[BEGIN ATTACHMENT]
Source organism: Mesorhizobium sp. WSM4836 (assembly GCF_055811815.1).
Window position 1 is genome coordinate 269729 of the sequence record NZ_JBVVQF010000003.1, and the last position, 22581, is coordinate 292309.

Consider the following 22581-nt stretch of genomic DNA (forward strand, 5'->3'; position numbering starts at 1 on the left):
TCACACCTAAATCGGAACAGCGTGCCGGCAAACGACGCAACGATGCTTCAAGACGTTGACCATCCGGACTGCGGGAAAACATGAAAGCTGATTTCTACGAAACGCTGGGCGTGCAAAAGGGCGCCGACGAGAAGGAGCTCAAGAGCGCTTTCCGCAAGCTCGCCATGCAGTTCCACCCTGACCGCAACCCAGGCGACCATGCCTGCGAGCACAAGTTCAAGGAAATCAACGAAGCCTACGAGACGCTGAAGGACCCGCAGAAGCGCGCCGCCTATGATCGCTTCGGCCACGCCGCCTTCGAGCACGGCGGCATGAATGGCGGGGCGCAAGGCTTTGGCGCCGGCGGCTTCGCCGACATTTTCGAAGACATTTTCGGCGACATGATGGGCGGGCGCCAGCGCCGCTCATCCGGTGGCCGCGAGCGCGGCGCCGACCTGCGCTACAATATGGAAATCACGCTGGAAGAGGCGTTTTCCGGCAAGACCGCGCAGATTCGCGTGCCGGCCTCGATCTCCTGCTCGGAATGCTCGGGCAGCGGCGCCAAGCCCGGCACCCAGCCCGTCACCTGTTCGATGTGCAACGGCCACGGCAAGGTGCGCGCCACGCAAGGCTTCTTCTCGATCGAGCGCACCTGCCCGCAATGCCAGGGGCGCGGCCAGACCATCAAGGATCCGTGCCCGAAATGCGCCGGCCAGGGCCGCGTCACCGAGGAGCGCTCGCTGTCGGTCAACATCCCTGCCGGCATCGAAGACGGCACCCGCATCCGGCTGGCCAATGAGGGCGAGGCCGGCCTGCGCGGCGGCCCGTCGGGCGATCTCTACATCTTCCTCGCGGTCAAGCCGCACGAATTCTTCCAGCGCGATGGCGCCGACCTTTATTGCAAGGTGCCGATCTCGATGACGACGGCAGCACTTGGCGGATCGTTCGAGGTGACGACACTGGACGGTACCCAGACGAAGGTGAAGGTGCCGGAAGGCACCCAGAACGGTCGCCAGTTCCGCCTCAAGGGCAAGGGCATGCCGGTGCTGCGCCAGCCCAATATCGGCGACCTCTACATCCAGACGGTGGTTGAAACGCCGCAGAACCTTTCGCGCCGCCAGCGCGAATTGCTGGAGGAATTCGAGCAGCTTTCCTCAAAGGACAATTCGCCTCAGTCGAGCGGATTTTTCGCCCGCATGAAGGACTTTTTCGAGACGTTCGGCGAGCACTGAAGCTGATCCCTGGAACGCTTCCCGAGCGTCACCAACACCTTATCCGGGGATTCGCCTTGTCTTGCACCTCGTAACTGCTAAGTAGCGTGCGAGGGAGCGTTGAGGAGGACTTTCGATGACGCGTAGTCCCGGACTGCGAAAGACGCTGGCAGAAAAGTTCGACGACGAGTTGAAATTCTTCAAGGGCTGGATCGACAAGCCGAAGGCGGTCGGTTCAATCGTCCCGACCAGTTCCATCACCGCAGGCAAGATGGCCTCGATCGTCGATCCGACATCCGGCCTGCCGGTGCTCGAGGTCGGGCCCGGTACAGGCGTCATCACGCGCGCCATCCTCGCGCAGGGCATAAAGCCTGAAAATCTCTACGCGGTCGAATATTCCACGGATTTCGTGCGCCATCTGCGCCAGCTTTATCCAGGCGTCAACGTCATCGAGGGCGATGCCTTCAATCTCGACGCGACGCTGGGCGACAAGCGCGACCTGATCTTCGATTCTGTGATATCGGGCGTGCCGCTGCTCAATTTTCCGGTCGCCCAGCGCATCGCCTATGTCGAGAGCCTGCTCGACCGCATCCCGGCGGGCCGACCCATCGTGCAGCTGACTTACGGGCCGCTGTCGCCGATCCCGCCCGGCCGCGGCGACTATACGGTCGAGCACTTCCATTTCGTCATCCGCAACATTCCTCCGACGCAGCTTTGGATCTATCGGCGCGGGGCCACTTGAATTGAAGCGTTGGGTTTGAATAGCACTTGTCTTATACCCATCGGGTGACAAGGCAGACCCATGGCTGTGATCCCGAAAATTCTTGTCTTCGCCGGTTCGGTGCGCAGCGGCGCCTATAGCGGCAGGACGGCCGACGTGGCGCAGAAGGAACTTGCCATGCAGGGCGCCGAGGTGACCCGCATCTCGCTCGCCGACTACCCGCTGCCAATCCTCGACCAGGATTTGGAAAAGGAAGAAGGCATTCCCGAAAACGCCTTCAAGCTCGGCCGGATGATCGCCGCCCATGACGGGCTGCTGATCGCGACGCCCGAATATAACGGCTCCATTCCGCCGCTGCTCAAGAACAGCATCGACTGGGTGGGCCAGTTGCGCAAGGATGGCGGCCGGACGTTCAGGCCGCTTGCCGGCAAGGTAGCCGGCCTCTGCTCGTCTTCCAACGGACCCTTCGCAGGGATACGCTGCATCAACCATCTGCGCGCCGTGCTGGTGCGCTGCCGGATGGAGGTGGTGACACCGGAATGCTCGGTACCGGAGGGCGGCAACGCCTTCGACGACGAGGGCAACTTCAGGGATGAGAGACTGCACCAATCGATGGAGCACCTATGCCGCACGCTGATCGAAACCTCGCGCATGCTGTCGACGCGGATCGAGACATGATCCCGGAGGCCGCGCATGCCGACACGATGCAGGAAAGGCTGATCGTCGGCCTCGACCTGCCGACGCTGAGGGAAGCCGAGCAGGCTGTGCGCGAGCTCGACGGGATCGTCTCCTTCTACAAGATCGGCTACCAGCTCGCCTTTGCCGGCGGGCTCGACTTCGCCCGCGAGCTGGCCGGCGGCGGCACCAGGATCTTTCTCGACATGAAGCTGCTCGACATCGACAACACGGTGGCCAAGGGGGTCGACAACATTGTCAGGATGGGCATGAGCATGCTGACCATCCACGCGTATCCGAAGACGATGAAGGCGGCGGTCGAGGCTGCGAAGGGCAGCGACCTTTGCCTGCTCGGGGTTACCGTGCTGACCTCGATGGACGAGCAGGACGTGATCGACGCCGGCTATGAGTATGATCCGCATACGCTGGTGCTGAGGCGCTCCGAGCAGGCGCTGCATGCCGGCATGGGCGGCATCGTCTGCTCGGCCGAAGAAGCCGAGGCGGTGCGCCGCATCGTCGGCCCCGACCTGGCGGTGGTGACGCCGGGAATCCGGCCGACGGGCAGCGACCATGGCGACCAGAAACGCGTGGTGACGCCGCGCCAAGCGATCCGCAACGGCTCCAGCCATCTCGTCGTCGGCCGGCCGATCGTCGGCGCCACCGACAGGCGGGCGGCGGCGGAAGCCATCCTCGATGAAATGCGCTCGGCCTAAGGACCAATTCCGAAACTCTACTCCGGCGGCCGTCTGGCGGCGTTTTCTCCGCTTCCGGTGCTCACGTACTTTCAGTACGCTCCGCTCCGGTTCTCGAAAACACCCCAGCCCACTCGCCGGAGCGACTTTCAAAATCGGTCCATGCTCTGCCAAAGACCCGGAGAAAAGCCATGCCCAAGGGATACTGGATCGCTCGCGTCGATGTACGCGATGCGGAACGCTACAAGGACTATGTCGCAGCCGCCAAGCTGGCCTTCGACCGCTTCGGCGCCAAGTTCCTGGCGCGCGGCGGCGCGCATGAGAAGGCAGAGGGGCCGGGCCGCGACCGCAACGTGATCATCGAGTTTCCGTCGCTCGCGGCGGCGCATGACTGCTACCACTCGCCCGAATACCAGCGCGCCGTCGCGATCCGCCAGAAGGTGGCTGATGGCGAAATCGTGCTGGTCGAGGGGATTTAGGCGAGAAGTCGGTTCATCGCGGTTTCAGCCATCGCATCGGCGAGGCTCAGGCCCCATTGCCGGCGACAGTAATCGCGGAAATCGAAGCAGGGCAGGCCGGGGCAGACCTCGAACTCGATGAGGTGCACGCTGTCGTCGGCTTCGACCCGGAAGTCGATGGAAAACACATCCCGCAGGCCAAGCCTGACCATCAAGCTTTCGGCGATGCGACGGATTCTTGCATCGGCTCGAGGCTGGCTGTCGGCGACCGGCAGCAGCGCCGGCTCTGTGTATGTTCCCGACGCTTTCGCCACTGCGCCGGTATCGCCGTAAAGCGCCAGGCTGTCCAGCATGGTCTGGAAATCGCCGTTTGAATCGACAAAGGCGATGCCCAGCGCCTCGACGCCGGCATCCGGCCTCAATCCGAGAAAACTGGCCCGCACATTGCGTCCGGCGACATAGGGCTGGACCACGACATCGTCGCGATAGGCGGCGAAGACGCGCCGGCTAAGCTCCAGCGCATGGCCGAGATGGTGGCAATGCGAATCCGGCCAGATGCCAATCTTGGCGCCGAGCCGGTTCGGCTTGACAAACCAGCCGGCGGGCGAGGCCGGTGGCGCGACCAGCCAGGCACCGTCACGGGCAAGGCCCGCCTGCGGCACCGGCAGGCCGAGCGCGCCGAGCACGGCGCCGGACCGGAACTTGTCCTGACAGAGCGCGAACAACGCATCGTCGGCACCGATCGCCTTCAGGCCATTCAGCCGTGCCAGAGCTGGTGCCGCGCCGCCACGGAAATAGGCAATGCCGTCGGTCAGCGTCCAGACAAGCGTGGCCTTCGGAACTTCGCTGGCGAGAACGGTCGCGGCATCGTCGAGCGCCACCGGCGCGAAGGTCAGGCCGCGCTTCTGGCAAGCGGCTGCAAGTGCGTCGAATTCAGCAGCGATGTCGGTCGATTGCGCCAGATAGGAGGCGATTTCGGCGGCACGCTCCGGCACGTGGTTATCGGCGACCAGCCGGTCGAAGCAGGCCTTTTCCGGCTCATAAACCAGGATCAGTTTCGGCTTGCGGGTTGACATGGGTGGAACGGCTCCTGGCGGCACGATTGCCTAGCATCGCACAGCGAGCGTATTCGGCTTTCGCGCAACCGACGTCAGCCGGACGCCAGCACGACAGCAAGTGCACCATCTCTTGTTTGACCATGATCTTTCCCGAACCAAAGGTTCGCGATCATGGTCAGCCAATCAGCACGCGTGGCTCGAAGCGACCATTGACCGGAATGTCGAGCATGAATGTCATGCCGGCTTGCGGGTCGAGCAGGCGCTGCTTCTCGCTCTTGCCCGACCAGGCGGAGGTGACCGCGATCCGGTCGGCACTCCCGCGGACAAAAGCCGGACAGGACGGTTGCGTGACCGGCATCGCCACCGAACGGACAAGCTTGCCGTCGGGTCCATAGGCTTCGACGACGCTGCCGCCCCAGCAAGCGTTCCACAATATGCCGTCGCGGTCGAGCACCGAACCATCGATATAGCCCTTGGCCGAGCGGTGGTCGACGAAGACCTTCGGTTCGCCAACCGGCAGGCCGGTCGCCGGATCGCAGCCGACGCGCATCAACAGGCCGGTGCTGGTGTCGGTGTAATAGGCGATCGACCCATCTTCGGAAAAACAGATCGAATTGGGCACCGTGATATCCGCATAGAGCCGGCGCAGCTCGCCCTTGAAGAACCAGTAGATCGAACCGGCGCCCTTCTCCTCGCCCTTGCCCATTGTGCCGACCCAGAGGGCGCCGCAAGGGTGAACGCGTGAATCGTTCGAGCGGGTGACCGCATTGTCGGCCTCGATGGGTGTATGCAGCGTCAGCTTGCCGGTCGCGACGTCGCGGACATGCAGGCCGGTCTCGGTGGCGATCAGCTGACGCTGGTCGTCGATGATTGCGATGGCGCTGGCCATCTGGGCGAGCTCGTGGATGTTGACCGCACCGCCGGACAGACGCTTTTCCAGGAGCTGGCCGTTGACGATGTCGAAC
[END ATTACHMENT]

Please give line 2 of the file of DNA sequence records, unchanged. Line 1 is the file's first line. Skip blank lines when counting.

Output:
Window position 1 is genome coordinate 269729 of the sequence record NZ_JBVVQF010000003.1, and the last position, 22581, is coordinate 292309.